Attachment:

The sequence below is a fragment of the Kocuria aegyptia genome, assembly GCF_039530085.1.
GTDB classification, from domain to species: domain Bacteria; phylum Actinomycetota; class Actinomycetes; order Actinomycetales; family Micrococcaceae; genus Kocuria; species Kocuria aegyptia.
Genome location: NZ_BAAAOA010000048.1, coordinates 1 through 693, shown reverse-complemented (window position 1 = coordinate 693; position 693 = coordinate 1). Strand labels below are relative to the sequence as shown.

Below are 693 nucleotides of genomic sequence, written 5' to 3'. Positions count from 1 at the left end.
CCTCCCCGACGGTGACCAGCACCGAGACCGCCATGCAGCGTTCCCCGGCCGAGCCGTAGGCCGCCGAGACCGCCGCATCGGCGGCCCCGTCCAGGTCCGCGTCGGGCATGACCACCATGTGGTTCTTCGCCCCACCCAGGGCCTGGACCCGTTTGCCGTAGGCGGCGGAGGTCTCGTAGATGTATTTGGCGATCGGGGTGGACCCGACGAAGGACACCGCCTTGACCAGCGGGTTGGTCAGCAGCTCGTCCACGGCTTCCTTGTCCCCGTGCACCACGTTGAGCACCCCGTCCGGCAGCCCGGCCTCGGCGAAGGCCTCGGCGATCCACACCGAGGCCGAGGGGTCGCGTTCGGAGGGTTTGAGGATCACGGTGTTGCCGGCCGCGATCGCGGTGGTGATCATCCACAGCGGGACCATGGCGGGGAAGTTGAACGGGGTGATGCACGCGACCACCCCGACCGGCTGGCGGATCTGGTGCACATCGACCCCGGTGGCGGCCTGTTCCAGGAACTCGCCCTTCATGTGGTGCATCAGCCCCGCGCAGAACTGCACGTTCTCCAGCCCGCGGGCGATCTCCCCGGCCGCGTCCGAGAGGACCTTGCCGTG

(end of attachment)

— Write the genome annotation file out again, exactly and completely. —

The sequence below is a fragment of the Kocuria aegyptia genome, assembly GCF_039530085.1.
GTDB classification, from domain to species: domain Bacteria; phylum Actinomycetota; class Actinomycetes; order Actinomycetales; family Micrococcaceae; genus Kocuria; species Kocuria aegyptia.
Genome location: NZ_BAAAOA010000048.1, coordinates 1 through 693, shown reverse-complemented (window position 1 = coordinate 693; position 693 = coordinate 1). Strand labels below are relative to the sequence as shown.

Below are 693 nucleotides of genomic sequence, written 5' to 3'. Positions count from 1 at the left end.
CCTCCCCGACGGTGACCAGCACCGAGACCGCCATGCAGCGTTCCCCGGCCGAGCCGTAGGCCGCCGAGACCGCCGCATCGGCGGCCCCGTCCAGGTCCGCGTCGGGCATGACCACCATGTGGTTCTTCGCCCCACCCAGGGCCTGGACCCGTTTGCCGTAGGCGGCGGAGGTCTCGTAGATGTATTTGGCGATCGGGGTGGACCCGACGAAGGACACCGCCTTGACCAGCGGGTTGGTCAGCAGCTCGTCCACGGCTTCCTTGTCCCCGTGCACCACGTTGAGCACCCCGTCCGGCAGCCCGGCCTCGGCGAAGGCCTCGGCGATCCACACCGAGGCCGAGGGGTCGCGTTCGGAGGGTTTGAGGATCACGGTGTTGCCGGCCGCGATCGCGGTGGTGATCATCCACAGCGGGACCATGGCGGGGAAGTTGAACGGGGTGATGCACGCGACCACCCCGACCGGCTGGCGGATCTGGTGCACATCGACCCCGGTGGCGGCCTGTTCCAGGAACTCGCCCTTCATGTGGTGCATCAGCCCCGCGCAGAACTGCACGTTCTCCAGCCCGCGGGCGATCTCCCCGGCCGCGTCCGAGAGGACCTTGCCGTG